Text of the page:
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Italy Earthquakes: One Week Later, Back to NormalJune 5, 2012 By: Jena Tesse Fox
May was not a great month for northern Italy, with two earthquakes striking on May 20 and 29 in the region of Emilia-Romagna, causing several deaths and damage to some buildings.
Italy’s Minister for Regional Affairs, Tourism and Sport Piero Gnudi released a statement today “to reassure all those who have planned or are in the process of planning a holiday in the nearby areas.”
Emilia-Romagna, the seaside locations on the Adriatic coastline, the main cities and historic locations nearby the places directly affected by the earthquake, are “definitively all accessible and safe,” he continued, noting that the Adriatic “Riviera” was not impacted by the earthquakes. “All touristic infrastructure, including accommodation and other services, are functioning perfectly.”
The earthquakes were concentrated in the bordering areas of the provinces of Modena, Ferrara, Reggio Emilia and Mantova. “At the present, with the exception of these particular areas, there is no hindrance to the normal touristic activities and services in the remaining region, or in the provinces of the neighbouring regions,” Gnudi’s statement continued, adding that transportation systems, hotels and cultural attractions are also operating as per normal.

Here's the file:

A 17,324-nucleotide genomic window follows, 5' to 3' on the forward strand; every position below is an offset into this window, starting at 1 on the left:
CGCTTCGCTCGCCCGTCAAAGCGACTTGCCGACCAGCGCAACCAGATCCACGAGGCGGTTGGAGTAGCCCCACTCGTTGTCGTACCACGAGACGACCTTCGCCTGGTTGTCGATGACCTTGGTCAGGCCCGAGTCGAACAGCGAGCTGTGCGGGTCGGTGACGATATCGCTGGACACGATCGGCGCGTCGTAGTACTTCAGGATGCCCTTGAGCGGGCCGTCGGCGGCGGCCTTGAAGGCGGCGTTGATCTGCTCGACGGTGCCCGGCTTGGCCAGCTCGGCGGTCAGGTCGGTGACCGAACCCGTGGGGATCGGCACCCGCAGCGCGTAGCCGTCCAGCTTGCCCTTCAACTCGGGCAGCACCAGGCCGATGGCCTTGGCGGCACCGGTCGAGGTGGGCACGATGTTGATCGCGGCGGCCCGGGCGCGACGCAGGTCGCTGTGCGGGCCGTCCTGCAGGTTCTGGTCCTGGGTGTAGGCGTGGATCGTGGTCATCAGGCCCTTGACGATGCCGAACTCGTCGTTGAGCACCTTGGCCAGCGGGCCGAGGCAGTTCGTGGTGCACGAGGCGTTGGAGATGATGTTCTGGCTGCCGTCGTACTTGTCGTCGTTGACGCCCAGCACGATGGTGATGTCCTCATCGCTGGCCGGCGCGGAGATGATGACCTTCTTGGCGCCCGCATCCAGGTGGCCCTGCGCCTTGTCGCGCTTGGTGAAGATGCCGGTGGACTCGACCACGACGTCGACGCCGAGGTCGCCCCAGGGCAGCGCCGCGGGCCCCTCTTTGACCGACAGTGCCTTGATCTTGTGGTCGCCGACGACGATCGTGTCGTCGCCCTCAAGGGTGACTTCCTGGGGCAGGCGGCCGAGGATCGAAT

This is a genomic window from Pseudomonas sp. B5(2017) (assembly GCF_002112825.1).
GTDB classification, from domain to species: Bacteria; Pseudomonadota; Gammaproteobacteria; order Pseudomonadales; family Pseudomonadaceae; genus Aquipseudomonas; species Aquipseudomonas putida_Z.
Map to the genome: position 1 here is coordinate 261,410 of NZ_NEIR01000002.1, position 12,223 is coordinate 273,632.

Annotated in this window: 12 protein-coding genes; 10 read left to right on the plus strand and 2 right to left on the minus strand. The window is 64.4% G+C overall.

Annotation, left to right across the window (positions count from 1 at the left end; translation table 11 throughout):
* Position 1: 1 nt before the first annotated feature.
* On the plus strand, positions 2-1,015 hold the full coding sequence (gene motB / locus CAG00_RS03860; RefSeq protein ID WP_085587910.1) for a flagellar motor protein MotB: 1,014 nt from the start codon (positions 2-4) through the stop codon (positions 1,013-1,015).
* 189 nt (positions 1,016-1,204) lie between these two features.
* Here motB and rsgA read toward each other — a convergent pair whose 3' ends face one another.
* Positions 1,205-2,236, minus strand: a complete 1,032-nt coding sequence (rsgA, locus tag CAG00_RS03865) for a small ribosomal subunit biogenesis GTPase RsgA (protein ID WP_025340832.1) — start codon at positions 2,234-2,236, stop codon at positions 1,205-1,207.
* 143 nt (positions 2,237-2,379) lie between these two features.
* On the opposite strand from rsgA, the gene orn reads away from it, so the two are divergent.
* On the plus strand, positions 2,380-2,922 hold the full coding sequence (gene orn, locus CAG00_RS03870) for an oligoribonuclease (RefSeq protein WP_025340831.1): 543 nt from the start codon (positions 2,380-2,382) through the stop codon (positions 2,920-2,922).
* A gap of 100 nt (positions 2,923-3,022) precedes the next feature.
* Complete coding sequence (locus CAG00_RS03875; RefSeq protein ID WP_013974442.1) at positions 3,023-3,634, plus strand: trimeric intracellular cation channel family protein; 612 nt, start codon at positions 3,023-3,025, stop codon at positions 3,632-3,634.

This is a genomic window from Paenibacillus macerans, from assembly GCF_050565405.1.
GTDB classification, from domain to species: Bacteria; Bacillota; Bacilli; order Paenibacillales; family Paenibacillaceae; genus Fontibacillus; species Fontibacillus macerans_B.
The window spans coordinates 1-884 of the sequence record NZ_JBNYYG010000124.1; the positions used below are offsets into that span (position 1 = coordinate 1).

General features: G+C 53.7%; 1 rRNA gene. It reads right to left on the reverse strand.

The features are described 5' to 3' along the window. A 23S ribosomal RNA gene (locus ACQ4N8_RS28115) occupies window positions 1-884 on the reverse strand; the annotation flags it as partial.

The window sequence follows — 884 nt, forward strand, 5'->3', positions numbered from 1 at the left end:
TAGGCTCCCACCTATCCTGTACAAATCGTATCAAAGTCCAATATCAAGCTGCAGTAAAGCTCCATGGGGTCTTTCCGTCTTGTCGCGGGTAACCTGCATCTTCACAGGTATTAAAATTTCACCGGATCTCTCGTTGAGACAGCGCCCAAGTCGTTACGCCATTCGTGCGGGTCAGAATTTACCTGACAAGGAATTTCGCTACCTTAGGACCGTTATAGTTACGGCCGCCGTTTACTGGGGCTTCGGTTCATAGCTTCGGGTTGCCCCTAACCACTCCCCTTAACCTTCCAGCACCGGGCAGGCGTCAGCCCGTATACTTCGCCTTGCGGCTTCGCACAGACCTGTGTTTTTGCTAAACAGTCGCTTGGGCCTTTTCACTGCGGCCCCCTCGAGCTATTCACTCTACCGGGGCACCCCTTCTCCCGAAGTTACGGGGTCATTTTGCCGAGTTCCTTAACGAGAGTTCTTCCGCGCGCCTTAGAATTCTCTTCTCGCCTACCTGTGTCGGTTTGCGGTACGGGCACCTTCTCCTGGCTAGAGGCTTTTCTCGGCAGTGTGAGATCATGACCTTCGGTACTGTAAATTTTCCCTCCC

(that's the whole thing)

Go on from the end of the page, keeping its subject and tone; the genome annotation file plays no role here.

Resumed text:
According to the Montreal Gazette, the area “cannot afford to lose the tourist industry after the tremors…caused costly damage to buildings, factories and warehouses.” Still, the paper says, reports are emerging of “anxious people” canceling their bookings.
We reached out to Italy’s Tourism Board in New York to get their take on the situation, and a representative who requested anonymity said that while it’s still too early to see the overall tourism trajectory, he and the team had not yet seen any signs of a decline. “There will probably be some backlash, but there’s no news yet.”
Gnudi, he added, was not reaching out to the U.S. market, but to the Europeans who more frequently vacation in Emilia-Romagna. “He wanted to be sure that people understand where it happened…It was designed to set the record straight for people who were planning to go there.”
Likewise, Gianni Miradoli, VP of product at Central Holidays, said that he had not heard of any cancelations. “There have been some enquiries,” he acknowledged, “but cancelations, no…We go to Modena on our tours to try the balsamic vinegar, and the company that does the vinegar sent us an email saying that while the area was ‘touched’ by the earthquake, everything was still on.”